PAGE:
Shvadron, Shalom Mordecai ben Moses
SHVADRON, SHALOM MORDECAI BEN MOSES
SHVADRON, SHALOM MORDECAI BEN MOSES (1835–1911), Galician rabbi. He was born in Zolochev. Assiduous in his studies and possessing a phenomenal memory, he was, at the age of 16, familiar with the whole Talmud. He was ordained by J.S. *Nathanson and Moses Kluger, who did not usually ordain rabbis. After his marriage, he engaged in business, mainly in the timber trade, but in 1866 lost his fortune. Although offered important positions, he steadfastly refused to accept them, contenting himself with the rabbinate of small communities. The first was Potok, but finally he became rabbi of Brezen and was henceforth known as the "Rabbi of Brezen" or the "Maharsham" (the initials of M orenu h a-R av S halom M ordecai) from the title of his volume of responsa. His fame was much greater than the positions he held. He exercised firm control and the civil authorities used to transfer to him cases in which Jews were involved. He was a modest and friendly man. Consulted by some of the greatest scholars, he always used to answer his questioners without delay. Shvadron is best known for his responsa, four volumes of which appeared during his lifetime and three posthumously. These were accepted as authoritative and as essential for dealing with the practical problems of the time. They are distinguished by the painstaking care and clarity with which he analyzed the problem and quoted all the talmudic sources and commentaries, finally reaching a definite decision, by the simplicity of his style, by his anxiety to adduce every consideration that would enable him to reach a lenient decision while keeping strictly to thehalakhah, and by his readiness to accept responsibility for his decisions.
Among his other works are Gillui Da'at on the Shulḥan Arukh, Yoreh De'ah (2 vols., 1913–26), and Oraḥ Ḥayyim (1920); Da'at Torah (1891) on the laws of sheḥitah; Darkhei Shalom (1929), a methodology of the Talmud and posekim; Haggahot Maharsham (1932) on the Talmud; Mishpat Shalom (1871) on the Shulḥan Arukh Ḥoshen Mishpat; and Tekhelet Mordekhai on the Pentateuch (1913).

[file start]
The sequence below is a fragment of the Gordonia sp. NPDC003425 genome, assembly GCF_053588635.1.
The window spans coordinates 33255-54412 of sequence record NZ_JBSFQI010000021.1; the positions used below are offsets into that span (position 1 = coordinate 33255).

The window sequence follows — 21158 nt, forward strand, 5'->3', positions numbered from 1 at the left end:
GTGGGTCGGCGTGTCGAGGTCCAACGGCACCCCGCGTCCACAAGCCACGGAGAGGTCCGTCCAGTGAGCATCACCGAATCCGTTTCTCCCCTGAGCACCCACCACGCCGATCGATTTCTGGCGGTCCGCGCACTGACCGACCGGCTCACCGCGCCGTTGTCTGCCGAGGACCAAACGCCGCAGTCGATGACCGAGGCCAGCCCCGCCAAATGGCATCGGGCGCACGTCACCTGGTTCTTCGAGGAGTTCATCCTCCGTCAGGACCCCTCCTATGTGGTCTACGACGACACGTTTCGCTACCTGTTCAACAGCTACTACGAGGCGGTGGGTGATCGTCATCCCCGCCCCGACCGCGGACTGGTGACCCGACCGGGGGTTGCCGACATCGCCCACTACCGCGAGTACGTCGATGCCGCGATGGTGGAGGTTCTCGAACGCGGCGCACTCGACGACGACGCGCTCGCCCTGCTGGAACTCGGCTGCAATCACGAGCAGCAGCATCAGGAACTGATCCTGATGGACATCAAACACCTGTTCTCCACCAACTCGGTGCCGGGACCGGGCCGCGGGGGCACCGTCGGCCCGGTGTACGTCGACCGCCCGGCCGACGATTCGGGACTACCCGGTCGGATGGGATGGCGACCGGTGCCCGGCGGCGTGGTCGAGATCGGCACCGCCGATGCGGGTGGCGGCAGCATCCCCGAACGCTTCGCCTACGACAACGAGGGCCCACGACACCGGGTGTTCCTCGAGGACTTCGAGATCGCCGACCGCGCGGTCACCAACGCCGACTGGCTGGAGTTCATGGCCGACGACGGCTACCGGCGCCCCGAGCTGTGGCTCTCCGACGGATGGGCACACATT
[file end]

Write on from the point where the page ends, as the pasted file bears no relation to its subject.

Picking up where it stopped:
Bromberg, in: Sinai, 32 (1952/53), 295–9; O. Feuchtwanger, Righteous Lives (1965), 94–97.
"Shvadron, Shalom Mordecai ben Moses." Encyclopaedia Judaica. . Encyclopedia.com. (October 18, 2018). http://www.encyclopedia.com/religion/encyclopedias-almanacs-transcripts-and-maps/shvadron-shalom-mordecai-ben-moses
"Shvadron, Shalom Mordecai ben Moses." Encyclopaedia Judaica. . Retrieved October 18, 2018 from Encyclopedia.com: http://www.encyclopedia.com/religion/encyclopedias-almanacs-transcripts-and-maps/shvadron-shalom-mordecai-ben-moses
Encyclopedia.com gives you the ability to cite reference entries and articles according to common styles from the Modern Language Association (MLA), The Chicago Manual of Style, and the American Psychological Association (APA).
Within the “Cite this article” tool, pick a style to see how all available information looks when formatted according to that style. Then, copy and paste the text into your bibliography or works cited list.
Because each style has its own formatting nuances that evolve over time and not all information is available for every reference entry or article, Encyclopedia.com cannot guarantee each citation it generates. Therefore, it’s best to use Encyclopedia.com citations as a starting point before checking the style against your school or publication’s requirements and the most-recent information available at these sites:
Modern Language Association
The Chicago Manual of Style
American Psychological Association
- Most online reference entries and articles do not have page numbers. Therefore, that information is unavailable for most Encyclopedia.com content. However, the date of retrieval is often important. Refer to each style’s convention regarding the best way to format page numbers and retrieval dates.
- In addition to the MLA, Chicago, and APA styles, your school, university, publication, or institution may have its own requirements for citations. Therefore, be sure to refer to those guidelines when editing your bibliography or works cited list.